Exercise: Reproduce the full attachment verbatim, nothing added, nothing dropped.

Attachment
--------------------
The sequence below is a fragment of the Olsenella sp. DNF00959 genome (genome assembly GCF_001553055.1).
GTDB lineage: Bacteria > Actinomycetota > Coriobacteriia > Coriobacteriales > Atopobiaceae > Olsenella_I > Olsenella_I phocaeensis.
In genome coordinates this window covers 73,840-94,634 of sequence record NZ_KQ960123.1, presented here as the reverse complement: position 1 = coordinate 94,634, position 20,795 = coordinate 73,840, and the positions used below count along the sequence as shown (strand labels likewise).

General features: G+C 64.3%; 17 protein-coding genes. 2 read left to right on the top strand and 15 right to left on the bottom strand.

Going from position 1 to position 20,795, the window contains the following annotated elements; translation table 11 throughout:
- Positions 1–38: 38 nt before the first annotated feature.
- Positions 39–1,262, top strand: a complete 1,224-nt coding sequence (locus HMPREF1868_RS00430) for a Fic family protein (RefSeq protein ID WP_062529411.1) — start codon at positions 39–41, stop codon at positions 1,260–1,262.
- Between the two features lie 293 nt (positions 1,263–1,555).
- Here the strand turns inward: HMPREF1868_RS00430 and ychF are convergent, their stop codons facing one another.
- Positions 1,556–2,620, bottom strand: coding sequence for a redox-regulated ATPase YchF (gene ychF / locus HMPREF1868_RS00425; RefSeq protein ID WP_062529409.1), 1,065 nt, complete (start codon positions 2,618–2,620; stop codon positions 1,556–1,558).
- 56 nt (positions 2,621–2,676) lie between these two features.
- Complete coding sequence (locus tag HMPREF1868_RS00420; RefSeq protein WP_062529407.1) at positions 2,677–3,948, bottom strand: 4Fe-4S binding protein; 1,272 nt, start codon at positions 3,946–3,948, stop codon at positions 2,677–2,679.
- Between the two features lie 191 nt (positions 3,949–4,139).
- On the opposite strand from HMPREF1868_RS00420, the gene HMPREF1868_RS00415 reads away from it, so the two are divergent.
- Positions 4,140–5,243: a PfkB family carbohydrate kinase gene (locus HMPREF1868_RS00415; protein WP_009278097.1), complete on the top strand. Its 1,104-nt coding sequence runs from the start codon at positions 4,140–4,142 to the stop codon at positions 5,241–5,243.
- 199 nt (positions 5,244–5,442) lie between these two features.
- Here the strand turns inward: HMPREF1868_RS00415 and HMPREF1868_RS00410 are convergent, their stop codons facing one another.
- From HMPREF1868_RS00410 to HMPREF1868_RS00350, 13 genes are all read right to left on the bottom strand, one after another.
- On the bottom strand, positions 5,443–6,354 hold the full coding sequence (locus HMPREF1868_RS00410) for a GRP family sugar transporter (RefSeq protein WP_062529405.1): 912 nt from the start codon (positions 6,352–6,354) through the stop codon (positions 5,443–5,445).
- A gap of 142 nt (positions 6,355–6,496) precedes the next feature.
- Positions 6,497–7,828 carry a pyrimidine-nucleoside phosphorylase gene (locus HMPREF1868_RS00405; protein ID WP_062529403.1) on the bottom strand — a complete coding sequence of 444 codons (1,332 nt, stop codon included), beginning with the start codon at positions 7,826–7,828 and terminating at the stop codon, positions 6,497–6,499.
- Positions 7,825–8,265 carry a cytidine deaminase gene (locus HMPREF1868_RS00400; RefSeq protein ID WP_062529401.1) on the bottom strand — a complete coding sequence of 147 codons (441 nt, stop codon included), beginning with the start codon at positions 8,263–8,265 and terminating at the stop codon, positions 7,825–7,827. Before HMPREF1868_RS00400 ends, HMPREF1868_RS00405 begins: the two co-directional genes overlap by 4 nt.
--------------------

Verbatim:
The sequence below is a fragment of the Olsenella sp. DNF00959 genome (genome assembly GCF_001553055.1).
GTDB lineage: Bacteria > Actinomycetota > Coriobacteriia > Coriobacteriales > Atopobiaceae > Olsenella_I > Olsenella_I phocaeensis.
In genome coordinates this window covers 73,840-94,634 of sequence record NZ_KQ960123.1, presented here as the reverse complement: position 1 = coordinate 94,634, position 20,795 = coordinate 73,840, and the positions used below count along the sequence as shown (strand labels likewise).

General features: G+C 64.3%; 17 protein-coding genes. 2 read left to right on the top strand and 15 right to left on the bottom strand.

Going from position 1 to position 20,795, the window contains the following annotated elements; translation table 11 throughout:
- Positions 1–38: 38 nt before the first annotated feature.
- Positions 39–1,262, top strand: a complete 1,224-nt coding sequence (locus HMPREF1868_RS00430) for a Fic family protein (RefSeq protein ID WP_062529411.1) — start codon at positions 39–41, stop codon at positions 1,260–1,262.
- Between the two features lie 293 nt (positions 1,263–1,555).
- Here the strand turns inward: HMPREF1868_RS00430 and ychF are convergent, their stop codons facing one another.
- Positions 1,556–2,620, bottom strand: coding sequence for a redox-regulated ATPase YchF (gene ychF / locus HMPREF1868_RS00425; RefSeq protein ID WP_062529409.1), 1,065 nt, complete (start codon positions 2,618–2,620; stop codon positions 1,556–1,558).
- 56 nt (positions 2,621–2,676) lie between these two features.
- Complete coding sequence (locus tag HMPREF1868_RS00420; RefSeq protein WP_062529407.1) at positions 2,677–3,948, bottom strand: 4Fe-4S binding protein; 1,272 nt, start codon at positions 3,946–3,948, stop codon at positions 2,677–2,679.
- Between the two features lie 191 nt (positions 3,949–4,139).
- On the opposite strand from HMPREF1868_RS00420, the gene HMPREF1868_RS00415 reads away from it, so the two are divergent.
- Positions 4,140–5,243: a PfkB family carbohydrate kinase gene (locus HMPREF1868_RS00415; protein WP_009278097.1), complete on the top strand. Its 1,104-nt coding sequence runs from the start codon at positions 4,140–4,142 to the stop codon at positions 5,241–5,243.
- 199 nt (positions 5,244–5,442) lie between these two features.
- Here the strand turns inward: HMPREF1868_RS00415 and HMPREF1868_RS00410 are convergent, their stop codons facing one another.
- From HMPREF1868_RS00410 to HMPREF1868_RS00350, 13 genes are all read right to left on the bottom strand, one after another.
- On the bottom strand, positions 5,443–6,354 hold the full coding sequence (locus HMPREF1868_RS00410) for a GRP family sugar transporter (RefSeq protein WP_062529405.1): 912 nt from the start codon (positions 6,352–6,354) through the stop codon (positions 5,443–5,445).
- A gap of 142 nt (positions 6,355–6,496) precedes the next feature.
- Positions 6,497–7,828 carry a pyrimidine-nucleoside phosphorylase gene (locus HMPREF1868_RS00405; protein ID WP_062529403.1) on the bottom strand — a complete coding sequence of 444 codons (1,332 nt, stop codon included), beginning with the start codon at positions 7,826–7,828 and terminating at the stop codon, positions 6,497–6,499.
- Positions 7,825–8,265 carry a cytidine deaminase gene (locus HMPREF1868_RS00400; RefSeq protein ID WP_062529401.1) on the bottom strand — a complete coding sequence of 147 codons (441 nt, stop codon included), beginning with the start codon at positions 8,263–8,265 and terminating at the stop codon, positions 7,825–7,827. Before HMPREF1868_RS00400 ends, HMPREF1868_RS00405 begins: the two co-directional genes overlap by 4 nt.